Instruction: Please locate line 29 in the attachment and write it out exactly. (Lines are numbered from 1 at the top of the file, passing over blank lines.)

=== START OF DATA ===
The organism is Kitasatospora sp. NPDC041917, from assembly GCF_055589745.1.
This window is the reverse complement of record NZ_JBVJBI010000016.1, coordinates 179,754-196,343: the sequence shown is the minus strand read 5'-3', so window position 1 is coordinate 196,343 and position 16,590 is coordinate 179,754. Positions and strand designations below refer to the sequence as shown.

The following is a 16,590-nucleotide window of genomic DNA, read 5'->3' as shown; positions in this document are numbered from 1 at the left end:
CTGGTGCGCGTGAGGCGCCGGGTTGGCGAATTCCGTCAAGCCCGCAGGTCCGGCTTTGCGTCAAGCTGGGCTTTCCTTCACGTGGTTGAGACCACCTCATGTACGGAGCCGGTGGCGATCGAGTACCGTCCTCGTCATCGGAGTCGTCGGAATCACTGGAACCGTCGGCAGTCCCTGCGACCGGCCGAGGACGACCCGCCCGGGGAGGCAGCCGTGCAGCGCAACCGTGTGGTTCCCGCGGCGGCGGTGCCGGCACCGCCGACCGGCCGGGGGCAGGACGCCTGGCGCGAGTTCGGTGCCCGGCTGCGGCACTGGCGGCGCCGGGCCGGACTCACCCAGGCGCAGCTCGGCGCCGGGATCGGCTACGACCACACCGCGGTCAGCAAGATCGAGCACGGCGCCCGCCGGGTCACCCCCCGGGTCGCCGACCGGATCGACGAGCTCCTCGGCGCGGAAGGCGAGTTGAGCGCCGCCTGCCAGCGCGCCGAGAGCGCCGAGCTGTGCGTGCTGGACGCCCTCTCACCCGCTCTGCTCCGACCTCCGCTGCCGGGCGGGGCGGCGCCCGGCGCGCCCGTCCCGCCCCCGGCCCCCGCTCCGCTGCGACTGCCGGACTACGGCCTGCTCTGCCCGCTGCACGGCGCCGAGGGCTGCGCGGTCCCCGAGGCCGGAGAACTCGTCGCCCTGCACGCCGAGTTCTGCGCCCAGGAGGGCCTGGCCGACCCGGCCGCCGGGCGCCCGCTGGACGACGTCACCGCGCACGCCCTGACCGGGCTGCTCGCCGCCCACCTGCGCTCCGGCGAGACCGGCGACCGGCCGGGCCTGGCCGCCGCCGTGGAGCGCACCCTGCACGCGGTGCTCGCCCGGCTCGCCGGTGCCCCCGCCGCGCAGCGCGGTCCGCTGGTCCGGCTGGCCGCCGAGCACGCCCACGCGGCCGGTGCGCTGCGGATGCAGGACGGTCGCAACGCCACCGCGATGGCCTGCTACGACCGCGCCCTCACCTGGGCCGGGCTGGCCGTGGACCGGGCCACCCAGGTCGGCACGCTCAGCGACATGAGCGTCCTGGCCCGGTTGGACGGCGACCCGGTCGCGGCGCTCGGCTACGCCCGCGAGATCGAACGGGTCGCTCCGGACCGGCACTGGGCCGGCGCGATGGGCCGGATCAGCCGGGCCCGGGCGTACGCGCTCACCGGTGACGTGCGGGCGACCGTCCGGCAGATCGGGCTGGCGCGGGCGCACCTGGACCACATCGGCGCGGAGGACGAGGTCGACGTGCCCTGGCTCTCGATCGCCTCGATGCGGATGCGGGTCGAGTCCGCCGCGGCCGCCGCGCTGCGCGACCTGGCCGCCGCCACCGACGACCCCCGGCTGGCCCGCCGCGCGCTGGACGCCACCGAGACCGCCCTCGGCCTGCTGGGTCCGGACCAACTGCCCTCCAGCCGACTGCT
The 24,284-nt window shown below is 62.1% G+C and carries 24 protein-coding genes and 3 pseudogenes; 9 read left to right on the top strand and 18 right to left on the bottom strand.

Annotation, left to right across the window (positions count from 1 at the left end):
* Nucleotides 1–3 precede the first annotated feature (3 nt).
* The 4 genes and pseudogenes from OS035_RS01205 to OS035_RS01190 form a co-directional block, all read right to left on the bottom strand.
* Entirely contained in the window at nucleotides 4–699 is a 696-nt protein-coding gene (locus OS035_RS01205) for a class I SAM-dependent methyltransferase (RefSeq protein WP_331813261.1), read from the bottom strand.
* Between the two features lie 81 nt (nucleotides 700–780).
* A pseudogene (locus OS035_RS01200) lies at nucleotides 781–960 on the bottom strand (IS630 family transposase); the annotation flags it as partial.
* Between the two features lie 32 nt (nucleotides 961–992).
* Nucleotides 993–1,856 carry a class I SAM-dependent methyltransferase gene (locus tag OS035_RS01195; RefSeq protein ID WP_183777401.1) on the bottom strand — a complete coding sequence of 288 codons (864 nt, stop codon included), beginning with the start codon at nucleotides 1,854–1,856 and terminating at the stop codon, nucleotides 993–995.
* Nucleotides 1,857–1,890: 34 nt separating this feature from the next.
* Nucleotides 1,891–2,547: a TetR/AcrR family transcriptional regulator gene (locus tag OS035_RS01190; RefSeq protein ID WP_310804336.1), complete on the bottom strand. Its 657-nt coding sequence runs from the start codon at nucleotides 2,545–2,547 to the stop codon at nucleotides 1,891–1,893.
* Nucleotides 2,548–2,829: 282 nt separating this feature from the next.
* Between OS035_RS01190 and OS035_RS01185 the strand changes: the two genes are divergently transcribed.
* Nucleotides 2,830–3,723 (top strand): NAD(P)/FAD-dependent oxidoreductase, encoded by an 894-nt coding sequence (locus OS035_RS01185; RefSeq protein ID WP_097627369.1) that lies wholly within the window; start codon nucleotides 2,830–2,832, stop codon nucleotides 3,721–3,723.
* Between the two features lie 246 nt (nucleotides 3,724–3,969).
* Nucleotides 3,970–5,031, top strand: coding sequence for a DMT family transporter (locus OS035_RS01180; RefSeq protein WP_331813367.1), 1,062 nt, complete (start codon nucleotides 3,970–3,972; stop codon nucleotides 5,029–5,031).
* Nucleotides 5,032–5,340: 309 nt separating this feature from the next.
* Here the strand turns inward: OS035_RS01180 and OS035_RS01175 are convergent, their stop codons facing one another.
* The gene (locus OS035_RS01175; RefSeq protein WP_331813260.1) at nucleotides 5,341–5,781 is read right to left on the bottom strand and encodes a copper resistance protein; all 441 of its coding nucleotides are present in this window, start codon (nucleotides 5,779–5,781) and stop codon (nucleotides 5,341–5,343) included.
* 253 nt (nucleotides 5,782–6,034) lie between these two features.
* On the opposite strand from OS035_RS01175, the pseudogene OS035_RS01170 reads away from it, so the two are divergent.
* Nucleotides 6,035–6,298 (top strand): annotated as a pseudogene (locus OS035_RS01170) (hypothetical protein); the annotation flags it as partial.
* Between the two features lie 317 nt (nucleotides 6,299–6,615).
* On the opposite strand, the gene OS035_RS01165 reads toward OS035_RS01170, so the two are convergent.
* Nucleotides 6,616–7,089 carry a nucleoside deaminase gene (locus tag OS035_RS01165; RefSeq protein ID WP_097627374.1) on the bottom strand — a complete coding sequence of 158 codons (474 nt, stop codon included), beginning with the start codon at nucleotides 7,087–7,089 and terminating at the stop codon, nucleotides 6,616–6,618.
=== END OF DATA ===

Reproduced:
* Nucleotides 6,616–7,089 carry a nucleoside deaminase gene (locus tag OS035_RS01165; RefSeq protein ID WP_097627374.1) on the bottom strand — a complete coding sequence of 158 codons (474 nt, stop codon included), beginning with the start codon at nucleotides 7,087–7,089 and terminating at the stop codon, nucleotides 6,616–6,618.